1. Restart Routines. Kids
need time to adjust, so provide a head start. About two weeks before school
starts, make bedtime earlier and dust off the alarm clock. Aim to serve meals
at approximately the same times your child will be eating throughout the school
year. 2. Go Over Ground Rules. Decide
when and where homework will be done. Be sure to cover tricky topics such as TV
time, how late can friends visit on a school night, what about chores?
Establishing guidelines and going over them together will make sure you're on
the same page once school's in session. 3. De-Stress Dressing. Let
your child choose special first-day clothes.
To avoid arguing over school-appropriate clothes and to save time in the
mornings, have your child select their outfit for the next day and lay out the
night before. 4. Develop a Game Plan — Together. Discuss goals for the upcoming year, triumphs from the year
before, and establish skills your child would like to improve. 5. Keep Passions in Play. If
your child became a painting Picasso at summer camp or a diving champ at the
local pool, keep it going. Integrate new summer hobbies into the school year by
finding after-school clubs or groups that will let your child continue to do the
cool new things they tried this summer! 6. Summon the Learning Spirit. Assign creative "homework" as summer wanes: Ask your
child to write a short paper about their summer adventures: what activities did they participate in,
which were their favorite, where did they go on vacation, what did they learn
this summer? 7. Take a Family Trip.
Plan one last family trip to celebrate the end of summer. You don't have to go far or spend a lot of
money. Visit the beach for the day and build sandcastles or hunt seashells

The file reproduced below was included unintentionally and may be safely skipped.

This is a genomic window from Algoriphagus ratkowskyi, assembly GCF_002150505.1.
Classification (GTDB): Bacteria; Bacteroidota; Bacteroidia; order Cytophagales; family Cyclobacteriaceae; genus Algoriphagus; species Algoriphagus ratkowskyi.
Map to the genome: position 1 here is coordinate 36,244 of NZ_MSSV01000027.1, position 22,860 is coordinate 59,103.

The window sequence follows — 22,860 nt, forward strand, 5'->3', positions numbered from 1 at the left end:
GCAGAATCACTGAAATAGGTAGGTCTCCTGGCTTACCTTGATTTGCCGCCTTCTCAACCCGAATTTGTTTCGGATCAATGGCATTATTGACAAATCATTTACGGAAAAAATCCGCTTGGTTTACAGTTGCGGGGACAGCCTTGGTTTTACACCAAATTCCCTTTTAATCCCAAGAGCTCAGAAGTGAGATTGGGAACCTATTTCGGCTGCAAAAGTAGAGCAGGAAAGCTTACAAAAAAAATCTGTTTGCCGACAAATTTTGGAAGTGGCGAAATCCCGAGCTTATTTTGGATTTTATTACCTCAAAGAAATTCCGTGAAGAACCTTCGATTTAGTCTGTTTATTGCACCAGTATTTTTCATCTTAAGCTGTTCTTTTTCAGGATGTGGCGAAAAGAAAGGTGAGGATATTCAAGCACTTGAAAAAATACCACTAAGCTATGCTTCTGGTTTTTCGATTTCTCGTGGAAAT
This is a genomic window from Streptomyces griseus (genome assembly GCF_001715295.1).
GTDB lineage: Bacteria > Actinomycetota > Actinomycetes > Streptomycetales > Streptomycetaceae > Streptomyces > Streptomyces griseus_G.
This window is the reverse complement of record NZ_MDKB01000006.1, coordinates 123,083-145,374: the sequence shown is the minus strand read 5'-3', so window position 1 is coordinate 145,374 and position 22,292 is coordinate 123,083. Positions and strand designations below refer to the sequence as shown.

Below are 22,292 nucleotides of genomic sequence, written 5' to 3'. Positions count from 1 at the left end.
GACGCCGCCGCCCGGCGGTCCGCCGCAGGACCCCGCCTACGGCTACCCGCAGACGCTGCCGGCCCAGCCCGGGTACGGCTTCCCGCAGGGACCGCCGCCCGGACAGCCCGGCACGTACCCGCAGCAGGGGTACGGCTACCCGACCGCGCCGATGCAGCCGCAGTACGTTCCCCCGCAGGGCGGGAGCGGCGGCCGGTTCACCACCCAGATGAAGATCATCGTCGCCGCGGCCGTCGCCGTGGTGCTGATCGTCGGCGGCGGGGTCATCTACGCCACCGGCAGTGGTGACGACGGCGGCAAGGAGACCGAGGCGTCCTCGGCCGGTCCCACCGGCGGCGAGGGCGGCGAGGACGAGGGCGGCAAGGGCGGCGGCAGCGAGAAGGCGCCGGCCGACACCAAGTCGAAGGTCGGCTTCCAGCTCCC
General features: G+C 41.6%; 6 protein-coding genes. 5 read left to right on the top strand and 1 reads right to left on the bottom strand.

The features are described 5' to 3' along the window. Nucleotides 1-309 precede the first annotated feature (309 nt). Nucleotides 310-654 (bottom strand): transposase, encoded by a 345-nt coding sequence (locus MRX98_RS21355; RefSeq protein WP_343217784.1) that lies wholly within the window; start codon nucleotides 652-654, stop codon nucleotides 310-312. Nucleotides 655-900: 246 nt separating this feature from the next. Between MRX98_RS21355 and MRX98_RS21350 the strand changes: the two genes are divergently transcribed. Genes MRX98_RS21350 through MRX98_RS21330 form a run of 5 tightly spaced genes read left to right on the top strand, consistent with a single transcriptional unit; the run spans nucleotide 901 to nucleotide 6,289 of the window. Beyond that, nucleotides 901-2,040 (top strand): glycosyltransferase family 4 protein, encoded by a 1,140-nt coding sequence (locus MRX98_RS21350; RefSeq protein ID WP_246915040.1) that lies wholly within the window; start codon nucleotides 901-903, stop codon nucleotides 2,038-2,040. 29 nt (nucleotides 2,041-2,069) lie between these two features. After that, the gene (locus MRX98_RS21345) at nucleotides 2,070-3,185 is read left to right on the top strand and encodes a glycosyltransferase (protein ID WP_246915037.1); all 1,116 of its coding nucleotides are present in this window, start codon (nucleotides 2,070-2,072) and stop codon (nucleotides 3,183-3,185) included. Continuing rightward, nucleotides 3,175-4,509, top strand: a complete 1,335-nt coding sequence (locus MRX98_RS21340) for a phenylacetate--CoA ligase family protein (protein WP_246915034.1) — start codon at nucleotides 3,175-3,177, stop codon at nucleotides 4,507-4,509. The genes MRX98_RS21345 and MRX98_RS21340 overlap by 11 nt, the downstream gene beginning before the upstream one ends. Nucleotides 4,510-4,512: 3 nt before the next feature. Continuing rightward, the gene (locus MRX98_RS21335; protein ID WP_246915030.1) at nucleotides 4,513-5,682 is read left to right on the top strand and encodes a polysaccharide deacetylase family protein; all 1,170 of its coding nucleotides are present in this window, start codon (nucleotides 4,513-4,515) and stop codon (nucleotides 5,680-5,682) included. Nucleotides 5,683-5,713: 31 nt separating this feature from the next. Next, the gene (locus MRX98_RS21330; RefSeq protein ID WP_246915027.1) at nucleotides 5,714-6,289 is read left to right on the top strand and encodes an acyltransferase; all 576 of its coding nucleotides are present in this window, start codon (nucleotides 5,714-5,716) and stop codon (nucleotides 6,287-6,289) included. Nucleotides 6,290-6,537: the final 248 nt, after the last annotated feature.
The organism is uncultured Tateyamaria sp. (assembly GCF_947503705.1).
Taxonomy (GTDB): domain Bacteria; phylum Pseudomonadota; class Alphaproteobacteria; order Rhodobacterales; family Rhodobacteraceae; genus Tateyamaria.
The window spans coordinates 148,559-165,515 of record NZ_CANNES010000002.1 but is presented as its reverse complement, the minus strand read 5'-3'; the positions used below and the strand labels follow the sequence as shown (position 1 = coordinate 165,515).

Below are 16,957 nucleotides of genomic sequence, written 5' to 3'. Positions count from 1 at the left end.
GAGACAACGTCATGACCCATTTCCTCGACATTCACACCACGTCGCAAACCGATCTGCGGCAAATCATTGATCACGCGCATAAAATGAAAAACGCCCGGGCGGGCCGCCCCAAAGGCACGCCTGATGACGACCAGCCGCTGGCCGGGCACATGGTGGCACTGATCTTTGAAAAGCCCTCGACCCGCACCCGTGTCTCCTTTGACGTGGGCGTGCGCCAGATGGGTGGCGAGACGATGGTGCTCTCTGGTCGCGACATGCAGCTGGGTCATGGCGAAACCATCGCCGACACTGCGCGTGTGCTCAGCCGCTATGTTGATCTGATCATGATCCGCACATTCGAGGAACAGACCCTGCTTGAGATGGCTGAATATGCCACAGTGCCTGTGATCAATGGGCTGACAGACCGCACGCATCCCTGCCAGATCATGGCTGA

together. Camping is also a great way to
spend quality time together without the distraction of TV or video games. Exploring nature is a fun way for them to
learn without your child even knowing they are learning! 8. Set Up a Homework Area. Create a quiet, well-lit space
for study. Prevent first day freak-outs by
hauling out the necessities: backpack, dictionary, atlas, calculator, art supplies,
paper, and pencils. Make it personal and fun, but free from distractions. 9. Sharpen Skills.
Add more factual brain-bending activities into the everyday mix. Sudoku games,
crossword puzzles, word searches, and trivia all encourage your child to sit
still, focus, and complete a task from start to finish. 10. Go for a Test Run.
Take a trip to school, and get familiar with the new classroom. Make sure to find
the cafeteria, gym, nurse’s office, and library. Don't forget about bathrooms!
It's also a good time to size up cubbies and try out lockers.
Author:Brandi Chapman Phone: 281-682-6069 Dated: August 27th 2013 Views: 1,791 About Brandi: Whether you are buying or selling, Brandi understands the process can often be challenging and compl...